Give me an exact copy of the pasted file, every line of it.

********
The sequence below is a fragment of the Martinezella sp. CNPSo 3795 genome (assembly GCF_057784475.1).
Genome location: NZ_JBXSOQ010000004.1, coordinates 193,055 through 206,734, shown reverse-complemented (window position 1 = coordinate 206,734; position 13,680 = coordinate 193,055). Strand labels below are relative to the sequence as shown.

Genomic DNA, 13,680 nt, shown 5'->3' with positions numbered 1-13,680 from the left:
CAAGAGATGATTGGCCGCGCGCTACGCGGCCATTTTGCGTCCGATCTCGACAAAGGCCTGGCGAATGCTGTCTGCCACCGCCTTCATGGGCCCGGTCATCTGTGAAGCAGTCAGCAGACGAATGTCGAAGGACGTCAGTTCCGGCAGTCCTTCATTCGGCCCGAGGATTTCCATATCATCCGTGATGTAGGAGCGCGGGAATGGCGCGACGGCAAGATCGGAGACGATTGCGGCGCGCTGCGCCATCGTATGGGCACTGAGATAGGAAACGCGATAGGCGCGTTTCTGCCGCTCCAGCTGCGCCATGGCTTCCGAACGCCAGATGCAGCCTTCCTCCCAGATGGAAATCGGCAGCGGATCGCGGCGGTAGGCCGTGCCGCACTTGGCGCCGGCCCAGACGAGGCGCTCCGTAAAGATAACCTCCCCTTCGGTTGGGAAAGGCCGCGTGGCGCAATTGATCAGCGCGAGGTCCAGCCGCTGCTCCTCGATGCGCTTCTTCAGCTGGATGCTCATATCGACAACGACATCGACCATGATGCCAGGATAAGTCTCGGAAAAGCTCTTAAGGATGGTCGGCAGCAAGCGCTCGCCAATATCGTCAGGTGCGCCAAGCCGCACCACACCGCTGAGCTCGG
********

The sequence below is a fragment of the Martinezella sp. CNPSo 3795 genome (assembly GCF_057784475.1).
Genome location: NZ_JBXSOQ010000004.1, coordinates 193,055 through 206,734, shown reverse-complemented (window position 1 = coordinate 206,734; position 13,680 = coordinate 193,055). Strand labels below are relative to the sequence as shown.

Genomic DNA, 13,680 nt, shown 5'->3' with positions numbered 1-13,680 from the left:
CAAGAGATGATTGGCCGCGCGCTACGCGGCCATTTTGCGTCCGATCTCGACAAAGGCCTGGCGAATGCTGTCTGCCACCGCCTTCATGGGCCCGGTCATCTGTGAAGCAGTCAGCAGACGAATGTCGAAGGACGTCAGTTCCGGCAGTCCTTCATTCGGCCCGAGGATTTCCATATCATCCGTGATGTAGGAGCGCGGGAATGGCGCGACGGCAAGATCGGAGACGATTGCGGCGCGCTGCGCCATCGTATGGGCACTGAGATAGGAAACGCGATAGGCGCGTTTCTGCCGCTCCAGCTGCGCCATGGCTTCCGAACGCCAGATGCAGCCTTCCTCCCAGATGGAAATCGGCAGCGGATCGCGGCGGTAGGCCGTGCCGCACTTGGCGCCGGCCCAGACGAGGCGCTCCGTAAAGATAACCTCCCCTTCGGTTGGGAAAGGCCGCGTGGCGCAATTGATCAGCGCGAGGTCCAGCCGCTGCTCCTCGATGCGCTTCTTCAGCTGGATGCTCATATCGACAACGACATCGACCATGATGCCAGGATAAGTCTCGGAAAAGCTCTTAAGGATGGTCGGCAGCAAGCGCTCGCCAATATCGTCAGGTGCGCCAAGCCGCACCACACCGCTGAGCTCGG